Home Contact Us Site Map/Search Links NCESSE
Journey through the Universe
Program Overview
The Learning Community Model
Program Overview
Professional Development
Classroom Visits
Family and Public Programs
Provided Resources
National Standards
The Organization
Program Delivery Teams
Milestones and Achievements
Learning Community Network
Build Your Program
Community Toolkit
Classroom Visit Assessment

Figure 1Fundamental objectives for the Classroom Visit presentation:

  • The Visiting Researcher must operate outside of ‘lecture mode’ and engage audiences through audience participation.
  • The Visiting Researcher must make science concepts, general content, and the process of science understandable by building bridges to the familiar (using vocabulary and experiences that are familiar to the students.)
  • The Visiting Researcher is to design presentations that relate to their research—their personal story—and that connect to the curriculum through relevant grade K-12 national science education standards.
  • The Visiting Researcher is to provide an understanding of their personal career path, and more generally, the subjects and disciplines of importance to students interested in a research career.
Assessment Protocol

Figure 2The Classroom Visit component of the Journey through the Universe program is currently assessed using a third-generation questionnaire. The questionnaire assesses the Classroom Visit presentation based on audience response, content, and presentation style. The questionnaire is filled out by hopefully all educators who were present during a Classroom Visit by a Visiting Researcher. The questionnaires are handed out to the educators in self-addressed, stamped envelopes. It is the responsibility of the participating school districts to ensure educators complete and submit their questionnaires to the National Center for Earth and Space Science Education.

Download Classroom Visit Questionnaire (PDF, 130 KB)

On receipt of the questionnaires, all quantitative data and all comments are entered into a database and a Classroom Visit assessment report is generated. Samples of the quantitative analysis portion of the report are provided in graphical format at the bottom of this page.

Quantitative Questions

The questionnaire asks the respondent to rank the efficacy of the presenter on a 1 to 5 scale for 11 quantitative questions (see below.) A ranking of 1 through 5 for each question is equivalent to the following assignments: 5-very good; 4-good; 3-fair; 2-poor; 1-very poor. There are also a significant number of comment fields on the questionnaire, including questions that only ask for comments.

  • (Q1) The Visiting Researcher’s Presentation involved audience participation.
  • (Q2) The Visiting Research used age-appropriate vocabulary during his/her presentation.
  • (Q3) The students responded positively to the Visiting Researcher’s presentation.
  • (Q4) The presentation was relevant to my curriculum.
  • (Q5) The Visiting Research told students about her/himself and the research she/he conducts.
  • (Q6) The Visiting Researcher’s personal story was interesting to the students.
  • (Q7) The Visiting Researcher is a gifted communicator. See Figure 1.Figure 3
  • (Q8) The Visiting Researcher stressed conceptual understanding. See Figure 2.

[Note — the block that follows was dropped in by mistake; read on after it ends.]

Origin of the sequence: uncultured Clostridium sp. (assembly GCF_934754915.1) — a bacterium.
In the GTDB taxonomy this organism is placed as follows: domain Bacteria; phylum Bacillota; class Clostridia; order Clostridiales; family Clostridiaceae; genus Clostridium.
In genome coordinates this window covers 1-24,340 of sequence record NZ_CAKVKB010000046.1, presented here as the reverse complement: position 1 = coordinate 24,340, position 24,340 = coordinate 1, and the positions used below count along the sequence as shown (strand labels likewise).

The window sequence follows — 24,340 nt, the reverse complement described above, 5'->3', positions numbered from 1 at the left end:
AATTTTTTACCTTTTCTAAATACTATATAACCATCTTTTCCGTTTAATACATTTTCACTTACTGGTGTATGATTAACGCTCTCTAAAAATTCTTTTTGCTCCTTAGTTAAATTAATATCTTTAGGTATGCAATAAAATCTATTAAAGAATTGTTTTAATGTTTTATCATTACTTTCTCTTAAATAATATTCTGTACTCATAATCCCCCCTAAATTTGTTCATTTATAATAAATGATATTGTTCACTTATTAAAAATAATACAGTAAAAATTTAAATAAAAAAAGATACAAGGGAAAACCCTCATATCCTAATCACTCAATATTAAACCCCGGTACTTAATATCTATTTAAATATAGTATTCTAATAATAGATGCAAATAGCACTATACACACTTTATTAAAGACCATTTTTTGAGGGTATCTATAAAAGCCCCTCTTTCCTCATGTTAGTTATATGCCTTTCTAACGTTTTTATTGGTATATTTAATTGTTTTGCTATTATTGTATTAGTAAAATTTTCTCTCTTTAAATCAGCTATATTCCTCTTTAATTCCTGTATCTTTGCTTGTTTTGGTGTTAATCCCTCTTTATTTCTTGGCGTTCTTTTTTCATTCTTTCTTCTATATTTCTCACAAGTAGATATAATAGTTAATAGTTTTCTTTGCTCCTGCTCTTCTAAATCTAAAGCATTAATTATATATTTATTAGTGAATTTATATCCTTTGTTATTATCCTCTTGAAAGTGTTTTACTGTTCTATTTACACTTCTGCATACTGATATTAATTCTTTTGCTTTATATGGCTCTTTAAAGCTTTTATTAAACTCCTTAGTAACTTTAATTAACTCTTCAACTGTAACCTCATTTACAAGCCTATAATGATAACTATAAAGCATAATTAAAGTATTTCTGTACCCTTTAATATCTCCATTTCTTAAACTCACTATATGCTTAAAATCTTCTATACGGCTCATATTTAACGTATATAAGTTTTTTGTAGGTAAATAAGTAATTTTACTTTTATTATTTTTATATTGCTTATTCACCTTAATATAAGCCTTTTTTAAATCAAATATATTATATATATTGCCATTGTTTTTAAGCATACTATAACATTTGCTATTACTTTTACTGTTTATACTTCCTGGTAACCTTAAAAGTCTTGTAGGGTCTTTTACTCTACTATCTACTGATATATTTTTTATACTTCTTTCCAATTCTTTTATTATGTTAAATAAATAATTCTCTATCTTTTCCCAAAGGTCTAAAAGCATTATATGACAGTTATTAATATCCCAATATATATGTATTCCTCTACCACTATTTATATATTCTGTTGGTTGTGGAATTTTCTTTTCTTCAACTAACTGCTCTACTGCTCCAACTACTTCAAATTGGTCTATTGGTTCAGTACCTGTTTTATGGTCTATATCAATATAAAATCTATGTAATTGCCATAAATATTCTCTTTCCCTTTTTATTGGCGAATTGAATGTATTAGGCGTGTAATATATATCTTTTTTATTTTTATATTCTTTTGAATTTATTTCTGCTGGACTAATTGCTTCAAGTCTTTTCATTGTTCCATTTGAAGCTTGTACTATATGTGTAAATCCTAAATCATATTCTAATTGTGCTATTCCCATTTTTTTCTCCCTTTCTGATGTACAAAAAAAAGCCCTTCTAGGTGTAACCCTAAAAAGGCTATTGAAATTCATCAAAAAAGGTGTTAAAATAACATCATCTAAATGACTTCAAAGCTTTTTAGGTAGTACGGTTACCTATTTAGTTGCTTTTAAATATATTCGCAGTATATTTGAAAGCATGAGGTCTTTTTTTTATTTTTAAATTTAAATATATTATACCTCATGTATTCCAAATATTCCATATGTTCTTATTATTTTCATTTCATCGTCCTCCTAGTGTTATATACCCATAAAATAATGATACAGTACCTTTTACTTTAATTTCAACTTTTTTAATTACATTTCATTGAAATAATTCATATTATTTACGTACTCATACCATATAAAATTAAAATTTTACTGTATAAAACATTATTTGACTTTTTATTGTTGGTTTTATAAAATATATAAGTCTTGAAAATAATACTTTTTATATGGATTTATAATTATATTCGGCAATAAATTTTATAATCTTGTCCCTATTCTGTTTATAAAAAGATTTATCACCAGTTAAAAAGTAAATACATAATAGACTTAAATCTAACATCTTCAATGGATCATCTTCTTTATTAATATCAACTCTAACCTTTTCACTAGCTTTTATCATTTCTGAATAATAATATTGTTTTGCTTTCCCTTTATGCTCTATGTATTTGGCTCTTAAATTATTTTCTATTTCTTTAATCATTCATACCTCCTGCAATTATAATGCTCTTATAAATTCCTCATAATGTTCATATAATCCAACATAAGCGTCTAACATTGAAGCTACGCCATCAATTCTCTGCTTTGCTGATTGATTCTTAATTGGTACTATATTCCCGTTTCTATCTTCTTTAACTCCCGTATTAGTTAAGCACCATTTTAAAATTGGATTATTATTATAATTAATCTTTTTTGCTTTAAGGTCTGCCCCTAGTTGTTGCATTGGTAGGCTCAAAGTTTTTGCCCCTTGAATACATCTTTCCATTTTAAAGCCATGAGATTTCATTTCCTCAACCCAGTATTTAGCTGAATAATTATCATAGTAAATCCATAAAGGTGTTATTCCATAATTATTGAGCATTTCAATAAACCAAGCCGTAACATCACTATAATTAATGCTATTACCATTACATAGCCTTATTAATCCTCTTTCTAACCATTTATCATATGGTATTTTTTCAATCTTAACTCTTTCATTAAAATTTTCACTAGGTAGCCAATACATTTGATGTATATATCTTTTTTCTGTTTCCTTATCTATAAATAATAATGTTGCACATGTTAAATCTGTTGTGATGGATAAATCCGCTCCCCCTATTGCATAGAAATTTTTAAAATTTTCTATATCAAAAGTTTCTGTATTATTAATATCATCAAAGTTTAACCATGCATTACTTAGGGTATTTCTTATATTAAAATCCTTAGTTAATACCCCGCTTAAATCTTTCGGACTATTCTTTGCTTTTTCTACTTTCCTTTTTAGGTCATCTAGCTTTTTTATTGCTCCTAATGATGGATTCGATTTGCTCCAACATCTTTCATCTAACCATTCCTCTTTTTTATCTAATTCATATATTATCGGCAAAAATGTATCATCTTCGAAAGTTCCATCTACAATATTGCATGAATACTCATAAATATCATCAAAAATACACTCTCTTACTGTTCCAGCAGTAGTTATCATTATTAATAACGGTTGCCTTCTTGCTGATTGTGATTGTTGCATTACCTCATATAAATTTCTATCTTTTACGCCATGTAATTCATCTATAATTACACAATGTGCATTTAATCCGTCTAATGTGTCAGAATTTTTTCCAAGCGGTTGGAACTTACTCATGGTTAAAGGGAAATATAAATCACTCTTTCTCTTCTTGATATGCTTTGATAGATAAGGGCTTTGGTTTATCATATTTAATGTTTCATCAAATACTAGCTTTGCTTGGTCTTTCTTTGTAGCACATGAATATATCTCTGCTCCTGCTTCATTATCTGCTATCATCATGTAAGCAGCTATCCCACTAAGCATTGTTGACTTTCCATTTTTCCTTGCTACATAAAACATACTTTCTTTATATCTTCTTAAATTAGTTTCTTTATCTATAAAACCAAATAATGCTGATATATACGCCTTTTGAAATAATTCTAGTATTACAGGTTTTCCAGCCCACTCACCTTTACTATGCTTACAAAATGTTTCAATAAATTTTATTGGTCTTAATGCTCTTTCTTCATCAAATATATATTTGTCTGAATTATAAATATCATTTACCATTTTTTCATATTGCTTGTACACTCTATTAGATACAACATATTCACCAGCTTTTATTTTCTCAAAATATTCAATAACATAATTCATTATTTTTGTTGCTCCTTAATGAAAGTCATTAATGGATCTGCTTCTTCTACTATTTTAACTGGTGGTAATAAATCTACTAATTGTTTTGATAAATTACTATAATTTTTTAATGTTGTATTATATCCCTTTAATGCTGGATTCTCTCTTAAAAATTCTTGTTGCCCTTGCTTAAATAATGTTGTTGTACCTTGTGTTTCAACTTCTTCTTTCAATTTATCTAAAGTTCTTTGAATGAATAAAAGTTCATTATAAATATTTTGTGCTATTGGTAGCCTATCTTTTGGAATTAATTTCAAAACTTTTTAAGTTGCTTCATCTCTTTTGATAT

• (Q9) The Visiting Researcher related the unfamiliar to the familiar using, for example, models.
  • (Q10) The Visiting Researcher made effective use of visuals and/or materials during the Presentation.
  • (Q11) The Visiting Researcher provided students with an awareness of the skills and qualifications required to pursue a career in the scientific fields.

Each of the 11 quantitative questions is associated with a graph that contains plots for all the presenters. See Figure 1 and Figure 2 as examples. For each presenter the graph includes the presenter's name, the number of responses received for that question, and an average grade on a 0 to 100 scale. The grades are assigned using the following table:



5 (very good)
4 (good)
3 (fair)
2 (poor)
1 (very poor)

Grade Assignment



This implies that if all the respondents assigned a 4 out of 5 to a presenter, corresponding to ‘good’, the presenter’s grade would only be a 75. The grading is harsh, but the expectations from the community and the program team are great. In general, we expect grades of 80 or better. Note that a grade is assigned only if 10 or more responses to the question were received. Also note that a Team Grade is provided, which is the average grade over the Team.

Each graph is a series of plots, one for each presenter. Each plot provides the percent of responses garnered by the presenter in each of the rankings. The shape of each presenter's plot is therefore a direct reflection of his/her average grade. The higher the grade the greater the profile is skewed to the right.

Journey Preparedness

As an overall gauge of the Visiting Researcher’s success, the respondent is asked if they would recommend the Visiting Researcher visit classrooms next year. Figure 3 provides a typical result, which speaks to the caliber of the researchers.

Overall Team Grade

Figure 4The assessment report includes a graph that provides the average grade across the Visiting Researcher Team for each quantitative question. This graph provides an overview of the Journey through the Universe Classroom Visit program component, and allows quick determination if the team made ‘the grade 80 or higher’ mark in all areas being assessed. Figure 4 provides a typical result.

Download Sample Classroom Visit Assessment Reports

Kansas City, Kansas/Missouri, 2005 (PDF, 65 KB)
Broken Arrow, Oklahoma, 2005
(PDF, 70 KB)
Moscow, Idaho, 2001
(PDF, 65 KB)

©2008, National Center for Earth and Space Science Education